In recent days, the sun has been increasingly active as its new solar cycle becomes more violent, and it has been alive with a flurry of activity, as sunspots spit out magnetic energy and release fast-moving particles called coronal mass ejections (CMEs).
Now, according to scientists, after detecting 17 solar flares from one sun spot, two of which are heading directly to Earth, the dazzling northern lights can illuminate the sky as far north as the American continent.
“coronal mass ejection of human flesh”
The two Earth-directed eruptions, released by the Sun’s active regions 12975 and 12976 on March 28, merged in a “cannibal coronal mass ejection” and are heading our way at 3,027,599 km/h.
According to the National Oceanic and Atmospheric Administration’s Space Weather Prediction Center (SWPC), when it collides with Earth’s magnetic field on the night of March 31, the result will be a powerful G3 geomagnetic storm.
G3 storms are classified as strong geomagnetic storms, which means the upcoming solar flare could bring the aurora borealis as far south as Pennsylvania, Iowa and Oregon in the United States, according to a report. Life Science.
Harmless access to the ground
Our magnetic field is expected to harmlessly absorb storm energy, but large solar storms still have the potential to wreak havoc. G3 storms can cause “intermittent problems with satellite navigation and low-frequency radio navigation,” according to the SWPC.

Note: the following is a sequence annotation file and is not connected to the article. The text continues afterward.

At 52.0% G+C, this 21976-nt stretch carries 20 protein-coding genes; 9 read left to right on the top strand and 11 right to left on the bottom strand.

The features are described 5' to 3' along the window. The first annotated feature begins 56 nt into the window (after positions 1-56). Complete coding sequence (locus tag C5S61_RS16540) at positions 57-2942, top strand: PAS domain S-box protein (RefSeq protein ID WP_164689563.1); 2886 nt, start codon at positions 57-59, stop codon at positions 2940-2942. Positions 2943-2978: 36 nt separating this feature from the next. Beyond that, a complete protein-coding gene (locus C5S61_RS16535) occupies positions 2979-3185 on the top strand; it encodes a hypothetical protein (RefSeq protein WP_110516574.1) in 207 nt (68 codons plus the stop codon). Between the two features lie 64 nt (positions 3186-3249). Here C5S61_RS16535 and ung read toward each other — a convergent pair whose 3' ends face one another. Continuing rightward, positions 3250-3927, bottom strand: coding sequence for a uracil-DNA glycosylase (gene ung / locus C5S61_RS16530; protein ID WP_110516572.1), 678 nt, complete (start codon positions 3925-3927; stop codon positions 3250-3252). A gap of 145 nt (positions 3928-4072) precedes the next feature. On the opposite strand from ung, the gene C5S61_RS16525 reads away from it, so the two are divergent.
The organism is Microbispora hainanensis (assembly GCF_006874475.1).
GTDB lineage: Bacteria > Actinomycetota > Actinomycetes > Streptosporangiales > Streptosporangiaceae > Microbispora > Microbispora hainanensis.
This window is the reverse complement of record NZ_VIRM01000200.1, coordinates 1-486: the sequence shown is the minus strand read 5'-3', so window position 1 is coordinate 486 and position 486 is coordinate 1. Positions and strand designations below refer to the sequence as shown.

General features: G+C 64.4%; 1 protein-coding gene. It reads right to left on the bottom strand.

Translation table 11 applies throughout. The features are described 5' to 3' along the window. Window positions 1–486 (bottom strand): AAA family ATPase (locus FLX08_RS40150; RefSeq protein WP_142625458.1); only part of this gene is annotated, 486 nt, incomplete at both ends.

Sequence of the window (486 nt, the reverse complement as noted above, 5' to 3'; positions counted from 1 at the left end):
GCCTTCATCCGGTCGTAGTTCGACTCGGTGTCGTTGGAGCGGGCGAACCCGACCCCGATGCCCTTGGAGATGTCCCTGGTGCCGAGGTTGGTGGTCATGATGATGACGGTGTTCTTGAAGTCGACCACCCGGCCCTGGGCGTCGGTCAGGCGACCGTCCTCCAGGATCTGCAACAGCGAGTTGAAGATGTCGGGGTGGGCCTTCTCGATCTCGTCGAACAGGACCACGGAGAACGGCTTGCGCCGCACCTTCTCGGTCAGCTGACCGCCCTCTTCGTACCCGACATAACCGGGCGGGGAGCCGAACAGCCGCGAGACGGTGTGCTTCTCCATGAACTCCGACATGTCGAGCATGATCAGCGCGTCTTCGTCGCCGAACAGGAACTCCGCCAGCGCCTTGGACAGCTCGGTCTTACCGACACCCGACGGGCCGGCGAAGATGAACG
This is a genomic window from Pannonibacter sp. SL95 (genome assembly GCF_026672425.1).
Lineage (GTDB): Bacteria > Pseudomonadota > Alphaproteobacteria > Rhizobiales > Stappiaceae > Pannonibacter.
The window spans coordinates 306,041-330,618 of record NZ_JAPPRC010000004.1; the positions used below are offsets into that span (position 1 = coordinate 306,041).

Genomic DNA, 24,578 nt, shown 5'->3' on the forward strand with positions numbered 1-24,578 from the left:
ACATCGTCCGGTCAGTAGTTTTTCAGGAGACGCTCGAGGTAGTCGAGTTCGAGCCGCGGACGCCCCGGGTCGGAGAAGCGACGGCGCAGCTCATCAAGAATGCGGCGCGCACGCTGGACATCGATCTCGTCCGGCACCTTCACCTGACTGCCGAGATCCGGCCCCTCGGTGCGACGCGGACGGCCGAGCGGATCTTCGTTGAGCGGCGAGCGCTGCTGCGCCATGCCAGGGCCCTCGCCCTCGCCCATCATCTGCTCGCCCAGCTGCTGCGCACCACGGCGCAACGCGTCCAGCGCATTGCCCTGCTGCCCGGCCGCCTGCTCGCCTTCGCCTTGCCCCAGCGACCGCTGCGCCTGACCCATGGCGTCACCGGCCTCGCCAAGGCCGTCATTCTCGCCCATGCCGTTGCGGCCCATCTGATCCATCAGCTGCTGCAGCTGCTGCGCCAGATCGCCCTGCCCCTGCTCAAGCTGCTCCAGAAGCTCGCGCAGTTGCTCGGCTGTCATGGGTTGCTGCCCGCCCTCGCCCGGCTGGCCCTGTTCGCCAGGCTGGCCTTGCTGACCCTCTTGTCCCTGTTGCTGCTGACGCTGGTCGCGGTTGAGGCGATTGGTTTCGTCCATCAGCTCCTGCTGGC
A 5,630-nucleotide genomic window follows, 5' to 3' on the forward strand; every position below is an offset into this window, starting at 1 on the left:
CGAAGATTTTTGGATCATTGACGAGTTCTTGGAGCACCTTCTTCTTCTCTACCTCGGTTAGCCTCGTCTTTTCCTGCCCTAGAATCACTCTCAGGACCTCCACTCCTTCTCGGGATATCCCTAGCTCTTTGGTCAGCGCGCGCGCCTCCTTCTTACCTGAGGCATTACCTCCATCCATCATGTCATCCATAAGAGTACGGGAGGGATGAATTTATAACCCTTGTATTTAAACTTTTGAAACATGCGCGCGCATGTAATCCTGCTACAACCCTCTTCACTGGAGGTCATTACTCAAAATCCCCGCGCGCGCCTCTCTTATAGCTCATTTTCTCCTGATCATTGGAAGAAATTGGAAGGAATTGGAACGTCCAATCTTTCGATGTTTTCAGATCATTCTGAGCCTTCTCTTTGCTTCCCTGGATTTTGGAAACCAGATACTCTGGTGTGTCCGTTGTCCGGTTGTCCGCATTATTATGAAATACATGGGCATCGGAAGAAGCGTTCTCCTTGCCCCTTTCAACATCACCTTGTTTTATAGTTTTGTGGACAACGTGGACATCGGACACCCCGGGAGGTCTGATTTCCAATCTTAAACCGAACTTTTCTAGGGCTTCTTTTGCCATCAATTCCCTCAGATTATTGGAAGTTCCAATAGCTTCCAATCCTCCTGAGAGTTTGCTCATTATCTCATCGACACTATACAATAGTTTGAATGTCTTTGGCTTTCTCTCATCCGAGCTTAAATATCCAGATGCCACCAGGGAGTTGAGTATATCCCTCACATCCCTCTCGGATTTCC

For its part, the US-based National Oceanic and Atmospheric Administration’s (NOAA) Space Weather Prediction Center warned that a charge could occur on the surface of satellite components, which could increase resistance in low-Earth orbiting satellites and that corrections may be necessary. for routing problems.
“Satellite navigation problems and low radio frequencies may occur, and high-frequency radio may be intermittent,” the National Oceanic and Atmospheric Administration (NOAA) said in a warning.
A geomagnetic storm destroys 40 Starlink satellites
This isn’t the first time a magnetic storm has hit Earth; The frequency of space weather events increased with the increased activity of the Sun in its new solar cycle. A recent storm in February returned 40 of SpaceX’s Elon Musk’s Starlink satellites back to Earth.
The geomagnetic storm was the result of a coronal mass ejection from the Sun by an M1 solar flare that lasted about four hours. Scientists have also previously warned that a bigger one may have the potential to cripple the internet around the world.
It is important to remember that the sun does not always play well with forecasts. CME can come sooner or later. It’s also possible that it won’t interact as strongly with our magnetic field as expected.
Edited by Felipe Espinosa Wang.
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